Wednesday, July 9, 2008

Tight times keep bicycle budgets from shifting into gear

County focuses on other transportation issues

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Cyclists and county officials recognize that Silver Spring’s bike path network is inadequate, but with a lack of funding and difficulty in acquiring land, those involved are not expecting a timely solution.

Other transportation projects have taken precedence over finishing the network, and the completion of long-planned off-road bike paths has been delayed by pre-existing development.

‘‘We have major gaps in the system,” said Gail Tait-Nouri, the Montgomery County bicycle coordinator from the Department of Transportation. ‘‘There are priorities and sometimes they get rearranged. It’s a difficult task to sort out what should be the most important transportation issue.”

While the Paul S. Sarbanes Silver Spring Transit Center and the state’s Purple Line transit project have gained most public attention, cyclists have been frustrated by the lack of progress on connecting some of the county’s major bikeways, including the Capital Crescent Trail, which runs west to Bethesda.

‘‘No funding is allocated for it and bike facilities are lacking in Silver Spring,” said Darian Unger, chairman of the Silver Spring Citizens Advisory Board transportation and pedestrian safety committee when asked about transportation priorities for Silver Spring. ‘‘Right now, we’re fighting to keep [funding for] the transit center. That’s of utmost priority. That deals with thousands and thousands of people while the bike paths are part of a multi-pronged solution.”

The transit center, a $91 million project that would serve as a hub for buses, Metro, passenger trains as well as providing a connection to the proposed Metropolitan Branch Trail for bicycles, is facing a $19 million budget shortfall.

The Capital Crescent Trail does not connect with the planned Metropolitan Branch Trail or the Green Trail in downtown Silver Spring. Instead, cyclists must wind through a series of neighborhoods and busy roads, including the six-lane16th Street intersection with Second Avenue, to make it to Silver Spring’s central business district.

Peter Gray, the chairman of the Coalition for the Capital Crescent Trail, commutes by bicycle from Silver Spring to 14th Street and H Street in Washington, D.C. Gray said he must navigate through neighborhoods and down 16th Street every day.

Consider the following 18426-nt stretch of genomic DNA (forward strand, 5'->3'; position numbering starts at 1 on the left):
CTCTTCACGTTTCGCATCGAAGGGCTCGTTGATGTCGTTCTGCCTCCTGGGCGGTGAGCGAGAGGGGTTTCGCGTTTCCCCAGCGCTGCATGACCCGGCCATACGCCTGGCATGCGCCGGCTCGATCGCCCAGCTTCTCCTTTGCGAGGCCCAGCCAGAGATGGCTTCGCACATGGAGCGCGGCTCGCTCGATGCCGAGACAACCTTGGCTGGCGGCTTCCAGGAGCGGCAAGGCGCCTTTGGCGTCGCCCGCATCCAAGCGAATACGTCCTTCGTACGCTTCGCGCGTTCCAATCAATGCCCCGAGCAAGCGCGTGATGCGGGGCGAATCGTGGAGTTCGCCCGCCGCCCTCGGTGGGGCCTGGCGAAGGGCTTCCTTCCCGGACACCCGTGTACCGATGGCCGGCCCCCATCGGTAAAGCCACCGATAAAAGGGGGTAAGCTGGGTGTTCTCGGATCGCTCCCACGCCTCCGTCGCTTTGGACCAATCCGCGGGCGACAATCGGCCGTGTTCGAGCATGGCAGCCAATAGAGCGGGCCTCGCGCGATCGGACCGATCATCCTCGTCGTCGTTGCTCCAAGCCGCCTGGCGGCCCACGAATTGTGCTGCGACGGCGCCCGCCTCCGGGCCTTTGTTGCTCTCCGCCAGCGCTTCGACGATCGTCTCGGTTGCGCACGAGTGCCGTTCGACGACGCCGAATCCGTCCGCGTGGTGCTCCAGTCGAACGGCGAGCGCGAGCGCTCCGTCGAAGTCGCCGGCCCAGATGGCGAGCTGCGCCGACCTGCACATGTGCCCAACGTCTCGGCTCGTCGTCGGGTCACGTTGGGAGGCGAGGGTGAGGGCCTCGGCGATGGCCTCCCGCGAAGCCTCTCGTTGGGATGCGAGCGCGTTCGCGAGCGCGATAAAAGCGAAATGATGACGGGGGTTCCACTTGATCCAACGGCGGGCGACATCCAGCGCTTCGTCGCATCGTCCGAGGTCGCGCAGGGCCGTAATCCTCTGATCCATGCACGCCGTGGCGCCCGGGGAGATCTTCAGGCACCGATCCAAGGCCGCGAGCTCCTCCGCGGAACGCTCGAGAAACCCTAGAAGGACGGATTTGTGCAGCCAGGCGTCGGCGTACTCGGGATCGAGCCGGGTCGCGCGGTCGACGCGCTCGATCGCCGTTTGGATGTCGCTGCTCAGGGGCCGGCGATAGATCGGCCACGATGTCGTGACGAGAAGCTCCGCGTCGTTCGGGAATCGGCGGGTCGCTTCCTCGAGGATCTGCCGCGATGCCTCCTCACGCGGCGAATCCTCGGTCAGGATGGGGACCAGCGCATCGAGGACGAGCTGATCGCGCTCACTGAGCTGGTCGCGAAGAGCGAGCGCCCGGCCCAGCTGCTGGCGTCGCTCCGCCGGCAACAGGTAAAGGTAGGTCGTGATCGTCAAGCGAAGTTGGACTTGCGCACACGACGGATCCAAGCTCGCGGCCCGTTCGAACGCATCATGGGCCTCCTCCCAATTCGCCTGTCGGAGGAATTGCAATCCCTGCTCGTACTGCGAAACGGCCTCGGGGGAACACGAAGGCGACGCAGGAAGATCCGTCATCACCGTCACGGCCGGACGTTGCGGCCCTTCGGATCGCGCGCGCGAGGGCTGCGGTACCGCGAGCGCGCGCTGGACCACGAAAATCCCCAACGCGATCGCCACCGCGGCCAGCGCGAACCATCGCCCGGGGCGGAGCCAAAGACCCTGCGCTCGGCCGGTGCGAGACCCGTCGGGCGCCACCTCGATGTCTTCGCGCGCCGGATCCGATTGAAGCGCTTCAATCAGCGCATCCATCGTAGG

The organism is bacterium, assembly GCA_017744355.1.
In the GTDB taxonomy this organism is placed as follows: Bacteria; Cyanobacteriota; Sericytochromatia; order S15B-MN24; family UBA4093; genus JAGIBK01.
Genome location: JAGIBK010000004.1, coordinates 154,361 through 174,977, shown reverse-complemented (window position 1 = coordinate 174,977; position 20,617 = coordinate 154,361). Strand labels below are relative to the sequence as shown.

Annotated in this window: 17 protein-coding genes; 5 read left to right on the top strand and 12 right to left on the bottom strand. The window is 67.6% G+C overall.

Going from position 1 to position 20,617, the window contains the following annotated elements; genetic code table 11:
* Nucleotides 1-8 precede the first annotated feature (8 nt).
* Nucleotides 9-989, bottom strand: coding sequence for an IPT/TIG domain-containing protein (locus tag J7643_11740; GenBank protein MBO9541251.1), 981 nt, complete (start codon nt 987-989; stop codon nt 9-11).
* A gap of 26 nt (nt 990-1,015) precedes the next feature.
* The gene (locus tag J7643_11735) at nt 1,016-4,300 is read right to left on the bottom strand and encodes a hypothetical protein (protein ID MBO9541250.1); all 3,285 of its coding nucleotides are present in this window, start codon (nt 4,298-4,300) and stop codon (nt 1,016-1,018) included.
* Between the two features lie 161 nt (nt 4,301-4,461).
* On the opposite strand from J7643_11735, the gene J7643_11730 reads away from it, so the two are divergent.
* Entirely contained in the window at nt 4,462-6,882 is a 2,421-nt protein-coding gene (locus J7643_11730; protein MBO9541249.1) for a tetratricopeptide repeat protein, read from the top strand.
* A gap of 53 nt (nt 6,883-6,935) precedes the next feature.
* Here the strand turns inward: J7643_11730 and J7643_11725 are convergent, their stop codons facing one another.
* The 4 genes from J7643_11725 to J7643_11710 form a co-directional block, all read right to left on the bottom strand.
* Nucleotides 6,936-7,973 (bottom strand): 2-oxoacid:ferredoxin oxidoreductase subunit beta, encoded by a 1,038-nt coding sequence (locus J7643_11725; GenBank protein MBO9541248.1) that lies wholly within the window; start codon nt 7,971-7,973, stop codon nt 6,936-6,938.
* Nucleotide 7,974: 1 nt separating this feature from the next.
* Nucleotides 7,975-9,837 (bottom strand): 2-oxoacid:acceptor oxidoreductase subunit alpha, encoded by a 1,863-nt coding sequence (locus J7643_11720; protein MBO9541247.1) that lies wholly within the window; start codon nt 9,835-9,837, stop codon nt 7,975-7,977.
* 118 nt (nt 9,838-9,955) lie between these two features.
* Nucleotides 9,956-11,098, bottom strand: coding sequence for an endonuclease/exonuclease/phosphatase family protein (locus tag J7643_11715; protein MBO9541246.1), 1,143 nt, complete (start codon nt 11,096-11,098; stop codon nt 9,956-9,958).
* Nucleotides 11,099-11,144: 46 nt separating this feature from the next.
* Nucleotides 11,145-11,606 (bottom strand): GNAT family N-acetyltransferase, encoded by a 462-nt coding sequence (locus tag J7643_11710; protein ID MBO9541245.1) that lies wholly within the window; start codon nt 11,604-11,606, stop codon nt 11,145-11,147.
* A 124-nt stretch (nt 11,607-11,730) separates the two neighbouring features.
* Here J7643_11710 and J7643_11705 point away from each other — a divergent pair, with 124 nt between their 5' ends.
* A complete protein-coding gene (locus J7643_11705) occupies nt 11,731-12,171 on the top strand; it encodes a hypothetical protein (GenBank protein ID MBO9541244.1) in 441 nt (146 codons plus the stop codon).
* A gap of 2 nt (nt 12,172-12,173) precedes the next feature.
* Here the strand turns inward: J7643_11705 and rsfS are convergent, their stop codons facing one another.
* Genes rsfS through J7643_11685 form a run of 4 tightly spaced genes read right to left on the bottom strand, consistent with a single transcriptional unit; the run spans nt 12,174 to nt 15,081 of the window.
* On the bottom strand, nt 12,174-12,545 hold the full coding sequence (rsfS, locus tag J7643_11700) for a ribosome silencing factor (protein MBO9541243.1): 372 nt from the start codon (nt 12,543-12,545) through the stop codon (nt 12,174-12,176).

‘‘If we’re going to get people out of their cars and onto bikes, then we have to create safe areas for cyclists,” Gray said. ‘‘We need to create more off-road bike paths.”

Officials have been trying to negotiate a crossing for the Capital Crescent Trail over the railway in Silver Spring owned by the CSX Corporation, but have been unsuccessful. According to Wayne Phyillaier, a cyclist and advocate for completing the Capital Crescent Trail, a Purple Line project that includes an off-road bike path is the only way to complete the trail.

‘‘We were talking about connecting the trail from Bethesda 20 years ago,” Phyillaier said. ‘‘It’s only been the last five years or so that I’ve come to the realization that it’s never going to happen without the Purple Line.”

Up to 20,000 people use the trail per week in certain areas around Bethesda, according to a 2006 survey by the coalition.

Upon completion, the Green Trail would run east along Wayne Avenue and serve as a connector between the other major trails and the Sligo Creek Trail. But the Green Trail comes with delays as well. The trail currently stops near the Whole Foods supermarket on Wayne Avenue and will not be completed until the planned route for the Purple Line is known, according to Unger.

In the meantime, cyclists will have to wait. ‘‘Bicycling facilities are really the first things to go when times get tough, and that’s what we’re seeing in Montgomery County right now,” said Eric Gilliland, executive director of the Washington Area Bicyclist Association. ‘‘In our opinion, everything should be developed with bike access in mind.”

With funding constraints and delays, Tait-Nouri said the best the county can do for Silver Spring’s bike path network would be signage for bikers wishing to travel from Silver Spring to other destinations.

‘‘Signage is important, but we need to do something that creates a more inviting bicycling environment,” Phyillaier said. ‘‘Putting signs down Second Avenue does nothing to make the roadway crossings at Colesville Road safe enough to make people feel comfortable.”

For now, according to Phyillaier and Unger, the gaps in Silver Spring’s bike network won’t be filled until after the transit center and Purple Line projects are resolved.

‘‘When things don’t happen for years, you get people in the community waving flags,” Unger said. ‘‘It’s hard, but steady progress on all of the bike paths would be important.”